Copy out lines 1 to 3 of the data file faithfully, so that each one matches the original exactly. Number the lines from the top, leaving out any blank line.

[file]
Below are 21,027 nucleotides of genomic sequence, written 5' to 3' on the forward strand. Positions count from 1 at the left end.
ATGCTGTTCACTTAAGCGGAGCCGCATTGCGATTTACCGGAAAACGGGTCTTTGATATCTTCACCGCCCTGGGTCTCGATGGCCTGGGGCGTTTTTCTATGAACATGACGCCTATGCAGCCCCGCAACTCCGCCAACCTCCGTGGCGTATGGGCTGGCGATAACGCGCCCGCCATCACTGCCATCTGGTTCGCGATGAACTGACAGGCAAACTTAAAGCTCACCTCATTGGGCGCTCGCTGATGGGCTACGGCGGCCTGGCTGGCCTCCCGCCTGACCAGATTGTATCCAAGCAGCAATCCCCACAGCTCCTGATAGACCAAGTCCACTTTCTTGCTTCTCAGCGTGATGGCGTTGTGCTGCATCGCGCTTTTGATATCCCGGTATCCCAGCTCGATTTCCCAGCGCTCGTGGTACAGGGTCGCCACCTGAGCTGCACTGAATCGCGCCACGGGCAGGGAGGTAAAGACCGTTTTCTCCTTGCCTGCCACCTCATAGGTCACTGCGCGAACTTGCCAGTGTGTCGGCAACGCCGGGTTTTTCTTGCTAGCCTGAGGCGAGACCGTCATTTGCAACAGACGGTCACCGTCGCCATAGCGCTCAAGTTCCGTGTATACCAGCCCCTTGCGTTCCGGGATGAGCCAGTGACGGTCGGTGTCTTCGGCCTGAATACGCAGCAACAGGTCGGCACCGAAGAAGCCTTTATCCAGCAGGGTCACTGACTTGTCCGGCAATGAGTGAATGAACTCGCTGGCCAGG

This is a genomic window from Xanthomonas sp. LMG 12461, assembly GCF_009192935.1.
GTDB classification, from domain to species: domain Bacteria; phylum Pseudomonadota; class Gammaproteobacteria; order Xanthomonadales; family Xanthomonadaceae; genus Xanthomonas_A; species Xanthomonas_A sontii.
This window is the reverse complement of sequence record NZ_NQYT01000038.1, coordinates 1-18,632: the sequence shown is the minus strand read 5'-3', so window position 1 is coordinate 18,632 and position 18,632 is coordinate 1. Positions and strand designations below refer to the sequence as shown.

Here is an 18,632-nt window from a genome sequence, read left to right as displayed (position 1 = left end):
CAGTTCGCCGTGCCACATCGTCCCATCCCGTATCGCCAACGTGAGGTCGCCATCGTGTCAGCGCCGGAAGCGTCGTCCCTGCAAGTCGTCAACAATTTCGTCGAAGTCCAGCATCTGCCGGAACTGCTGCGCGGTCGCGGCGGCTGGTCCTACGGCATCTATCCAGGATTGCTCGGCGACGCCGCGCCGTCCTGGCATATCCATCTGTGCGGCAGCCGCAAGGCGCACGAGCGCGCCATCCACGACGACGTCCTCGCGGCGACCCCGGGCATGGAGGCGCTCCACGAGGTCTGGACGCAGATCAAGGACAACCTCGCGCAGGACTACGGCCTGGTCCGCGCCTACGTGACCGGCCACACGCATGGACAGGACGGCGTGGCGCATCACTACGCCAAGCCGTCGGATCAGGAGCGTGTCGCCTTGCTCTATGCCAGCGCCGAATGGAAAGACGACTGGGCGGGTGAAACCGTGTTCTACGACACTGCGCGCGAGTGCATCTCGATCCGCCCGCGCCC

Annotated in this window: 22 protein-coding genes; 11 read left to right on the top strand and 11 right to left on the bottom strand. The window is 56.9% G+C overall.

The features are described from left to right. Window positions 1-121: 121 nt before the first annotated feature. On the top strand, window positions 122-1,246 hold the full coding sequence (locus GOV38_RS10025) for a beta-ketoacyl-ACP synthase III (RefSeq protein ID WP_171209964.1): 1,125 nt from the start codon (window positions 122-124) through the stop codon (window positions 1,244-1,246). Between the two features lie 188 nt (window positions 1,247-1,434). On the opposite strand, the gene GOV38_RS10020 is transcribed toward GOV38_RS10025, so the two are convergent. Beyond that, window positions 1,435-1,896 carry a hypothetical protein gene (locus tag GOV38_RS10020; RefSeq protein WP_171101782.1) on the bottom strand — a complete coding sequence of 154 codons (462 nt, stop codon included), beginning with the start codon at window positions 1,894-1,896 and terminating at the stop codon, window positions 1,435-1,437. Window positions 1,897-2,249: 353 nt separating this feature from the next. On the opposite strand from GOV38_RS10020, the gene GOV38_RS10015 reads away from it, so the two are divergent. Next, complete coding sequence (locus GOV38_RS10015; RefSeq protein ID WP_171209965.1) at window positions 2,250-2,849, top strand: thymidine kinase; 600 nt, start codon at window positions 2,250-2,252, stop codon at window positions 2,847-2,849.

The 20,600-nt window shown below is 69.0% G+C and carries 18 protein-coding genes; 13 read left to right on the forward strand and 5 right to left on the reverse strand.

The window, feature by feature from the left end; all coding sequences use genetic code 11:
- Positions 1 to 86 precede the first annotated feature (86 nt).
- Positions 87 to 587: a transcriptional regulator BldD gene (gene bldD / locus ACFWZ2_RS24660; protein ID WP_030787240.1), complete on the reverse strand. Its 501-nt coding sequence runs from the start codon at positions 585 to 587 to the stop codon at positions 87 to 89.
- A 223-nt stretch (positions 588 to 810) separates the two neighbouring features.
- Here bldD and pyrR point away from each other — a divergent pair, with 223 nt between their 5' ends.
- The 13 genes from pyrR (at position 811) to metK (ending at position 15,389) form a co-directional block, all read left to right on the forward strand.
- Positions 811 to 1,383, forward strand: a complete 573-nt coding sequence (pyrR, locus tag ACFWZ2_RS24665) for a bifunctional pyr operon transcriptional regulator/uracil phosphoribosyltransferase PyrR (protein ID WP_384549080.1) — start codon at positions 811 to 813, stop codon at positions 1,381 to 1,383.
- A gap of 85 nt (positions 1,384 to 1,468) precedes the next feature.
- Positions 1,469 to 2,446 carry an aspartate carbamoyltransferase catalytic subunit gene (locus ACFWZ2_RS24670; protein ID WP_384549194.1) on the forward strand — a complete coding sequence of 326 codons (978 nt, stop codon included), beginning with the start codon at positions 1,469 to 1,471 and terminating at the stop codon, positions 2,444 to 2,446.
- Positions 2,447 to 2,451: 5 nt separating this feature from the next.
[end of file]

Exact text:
Below are 21,027 nucleotides of genomic sequence, written 5' to 3' on the forward strand. Positions count from 1 at the left end.
ATGCTGTTCACTTAAGCGGAGCCGCATTGCGATTTACCGGAAAACGGGTCTTTGATATCTTCACCGCCCTGGGTCTCGATGGCCTGGGGCGTTTTTCTATGAACATGACGCCTATGCAGCCCCGCAACTCCGCCAACCTCCGTGGCGTATGGGCTGGCGATAACGCGCCCGCCATCACTGCCATCTGGTTCGCGATGAACTGACAGGCAAACTTAAAGCTCACCTCATTGGGCGCTCGCTGATGGGCTACGGCGGCCTGGCTGGCCTCCCGCCTGACCAGATTGTATCCAAGCAGCAATCCCCACAGCTCCTGATAGACCAAGTCCACTTTCTTGCTTCTCAGCGTGATGGCGTTGTGCTGCATCGCGCTTTTGATATCCCGGTATCCCAGCTCGATTTCCCAGCGCTCGTGGTACAGGGTCGCCACCTGAGCTGCACTGAATCGCGCCACGGGCAGGGAGGTAAAGACCGTTTTCTCCTTGCCTGCCACCTCATAGGTCACTGCGCGAACTTGCCAGTGTGTCGGCAACGCCGGGTTTTTCTTGCTAGCCTGAGGCGAGACCGTCATTTGCAACAGACGGTCACCGTCGCCATAGCGCTCAAGTTCCGTGTATACCAGCCCCTTGCGTTCCGGGATGAGCCAGTGACGGTCGGTGTCTTCGGCCTGAATACGCAGCAACAGGTCGGCACCGAAGAAGCCTTTATCCAGCAGGGTCACTGACTTGTCCGGCAATGAGTGAATGAACTCGCTGGCCAGG

This is a genomic window from Xanthomonas sp. LMG 12461, assembly GCF_009192935.1.